Teen recovering from burns after plant encounter

Postado Julho 14, 2018

The Giant Hogweed plant cannot only pose a threat to your skin, but it can also impact the environment.

When Alex Childress, 17, of Spotsylvania initially felt intense pain on his face while working as a landscaper, he assumed he'd gotten sunburned, according to WTVR.

Alex came into contact with the potentially risky Hogweed plant while working a gardening job.

According to the New York Department of Environmental Conservation, giant hogweed, or Heracleum mantegazzianum, is a federally listed noxious weed that can cause severe skin and eye irritation, painful blistering, permanent scarring and blindness.

With third degree burns on his face and arms, Childress became the first patient to be treated at the Virginia Commonwealth University medical center for an injury caused by the toxic giant hogweed plant, the hospital told WWBT.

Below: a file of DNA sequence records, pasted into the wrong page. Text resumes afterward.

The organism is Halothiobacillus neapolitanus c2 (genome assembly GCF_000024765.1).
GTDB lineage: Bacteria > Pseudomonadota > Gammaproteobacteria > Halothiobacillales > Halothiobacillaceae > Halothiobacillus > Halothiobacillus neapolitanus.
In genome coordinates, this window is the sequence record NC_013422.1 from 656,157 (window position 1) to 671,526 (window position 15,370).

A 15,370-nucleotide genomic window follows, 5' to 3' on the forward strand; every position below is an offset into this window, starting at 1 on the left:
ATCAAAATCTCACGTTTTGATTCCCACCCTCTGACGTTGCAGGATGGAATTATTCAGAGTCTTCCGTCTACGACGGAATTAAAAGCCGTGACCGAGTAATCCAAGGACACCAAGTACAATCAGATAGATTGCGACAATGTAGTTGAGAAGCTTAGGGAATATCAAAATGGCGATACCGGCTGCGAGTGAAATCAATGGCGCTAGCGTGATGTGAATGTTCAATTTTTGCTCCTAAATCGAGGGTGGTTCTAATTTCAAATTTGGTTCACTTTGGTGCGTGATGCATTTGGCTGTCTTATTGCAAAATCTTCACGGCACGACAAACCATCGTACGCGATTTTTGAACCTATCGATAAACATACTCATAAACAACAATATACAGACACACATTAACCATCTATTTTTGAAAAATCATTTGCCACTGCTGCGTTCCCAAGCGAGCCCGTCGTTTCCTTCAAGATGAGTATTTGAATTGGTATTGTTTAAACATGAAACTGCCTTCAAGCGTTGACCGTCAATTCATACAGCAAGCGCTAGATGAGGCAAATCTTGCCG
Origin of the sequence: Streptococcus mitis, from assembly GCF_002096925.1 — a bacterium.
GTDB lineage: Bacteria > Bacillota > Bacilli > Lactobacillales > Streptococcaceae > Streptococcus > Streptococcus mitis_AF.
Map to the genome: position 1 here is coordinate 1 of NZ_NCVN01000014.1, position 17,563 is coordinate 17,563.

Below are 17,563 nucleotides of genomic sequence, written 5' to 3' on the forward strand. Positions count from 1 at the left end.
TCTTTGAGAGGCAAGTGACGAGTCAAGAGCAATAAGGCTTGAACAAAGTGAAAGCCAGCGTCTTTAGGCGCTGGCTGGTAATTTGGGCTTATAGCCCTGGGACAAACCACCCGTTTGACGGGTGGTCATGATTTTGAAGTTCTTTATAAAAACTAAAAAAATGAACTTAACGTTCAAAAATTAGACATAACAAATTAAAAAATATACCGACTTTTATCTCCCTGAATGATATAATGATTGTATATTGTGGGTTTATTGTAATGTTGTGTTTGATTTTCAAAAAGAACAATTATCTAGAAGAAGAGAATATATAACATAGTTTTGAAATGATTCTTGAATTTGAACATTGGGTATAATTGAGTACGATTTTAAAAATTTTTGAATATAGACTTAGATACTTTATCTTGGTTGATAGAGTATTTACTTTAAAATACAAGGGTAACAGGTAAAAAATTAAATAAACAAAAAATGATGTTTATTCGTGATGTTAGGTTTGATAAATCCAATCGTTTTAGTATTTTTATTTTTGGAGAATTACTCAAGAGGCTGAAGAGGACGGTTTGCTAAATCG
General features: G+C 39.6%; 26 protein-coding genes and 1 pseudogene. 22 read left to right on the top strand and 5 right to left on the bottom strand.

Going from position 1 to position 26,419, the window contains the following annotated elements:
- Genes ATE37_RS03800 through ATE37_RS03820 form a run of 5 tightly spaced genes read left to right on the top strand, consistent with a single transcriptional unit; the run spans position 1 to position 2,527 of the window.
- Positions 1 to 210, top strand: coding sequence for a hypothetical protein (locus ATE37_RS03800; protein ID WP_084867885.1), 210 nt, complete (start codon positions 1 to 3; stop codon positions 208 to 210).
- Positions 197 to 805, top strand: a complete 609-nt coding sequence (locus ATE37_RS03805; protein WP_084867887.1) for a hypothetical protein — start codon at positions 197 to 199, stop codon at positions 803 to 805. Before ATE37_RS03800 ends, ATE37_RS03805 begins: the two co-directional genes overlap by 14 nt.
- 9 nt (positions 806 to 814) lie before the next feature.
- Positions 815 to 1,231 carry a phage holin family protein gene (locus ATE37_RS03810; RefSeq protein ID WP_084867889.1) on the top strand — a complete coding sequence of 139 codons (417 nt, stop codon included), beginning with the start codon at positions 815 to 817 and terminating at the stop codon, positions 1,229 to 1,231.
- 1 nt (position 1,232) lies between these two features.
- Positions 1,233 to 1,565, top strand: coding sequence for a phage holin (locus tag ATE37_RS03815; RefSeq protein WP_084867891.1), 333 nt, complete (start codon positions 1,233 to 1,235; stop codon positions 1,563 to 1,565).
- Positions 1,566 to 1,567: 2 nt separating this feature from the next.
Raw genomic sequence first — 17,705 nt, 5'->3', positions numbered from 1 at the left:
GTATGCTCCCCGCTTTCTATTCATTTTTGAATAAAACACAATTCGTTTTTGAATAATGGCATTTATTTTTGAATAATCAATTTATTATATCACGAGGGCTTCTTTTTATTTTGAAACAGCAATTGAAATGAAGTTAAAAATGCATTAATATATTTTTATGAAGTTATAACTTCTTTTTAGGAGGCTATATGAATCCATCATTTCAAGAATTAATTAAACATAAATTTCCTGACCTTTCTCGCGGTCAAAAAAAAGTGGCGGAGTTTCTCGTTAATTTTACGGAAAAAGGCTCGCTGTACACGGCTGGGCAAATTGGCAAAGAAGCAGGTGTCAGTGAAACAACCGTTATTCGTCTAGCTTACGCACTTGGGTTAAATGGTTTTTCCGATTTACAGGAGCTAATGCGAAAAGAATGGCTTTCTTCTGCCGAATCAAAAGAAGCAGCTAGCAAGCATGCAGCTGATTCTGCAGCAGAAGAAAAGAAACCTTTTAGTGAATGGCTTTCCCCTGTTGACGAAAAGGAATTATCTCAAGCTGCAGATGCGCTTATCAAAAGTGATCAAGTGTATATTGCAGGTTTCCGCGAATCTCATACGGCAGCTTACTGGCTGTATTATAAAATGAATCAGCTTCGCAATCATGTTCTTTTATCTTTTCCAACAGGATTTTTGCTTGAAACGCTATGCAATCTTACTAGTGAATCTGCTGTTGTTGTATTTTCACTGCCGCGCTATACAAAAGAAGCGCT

"It's a traumatic experience, but Alex is a tough kid", Justin said.

Alex was given a full-ride scholarship to Virginia Tech with plans to enroll in the Corps of Cadets later this year. "But that may have to be deferred at this point until Alex can get a medical waiver from his doctor as far as physical activity".

The plant's hollow stems are generally two to four inches in diameter, with dark purple and red raised spots and bristle-like hairs.

The Giant Hogweed plant cannot only pose a threat to your skin, but it can also impact the environment.

With the presence of the giant hogweed plant in Virginia, officials asked anyone who spotted one of these plants to file an invasive species report.

The plant can easily be mistaken for other harmless plants, such as Queen Anne's Lace and Cow Parsnip.

The Childress family has set up a GoFundMe page to help in Alex's recovery.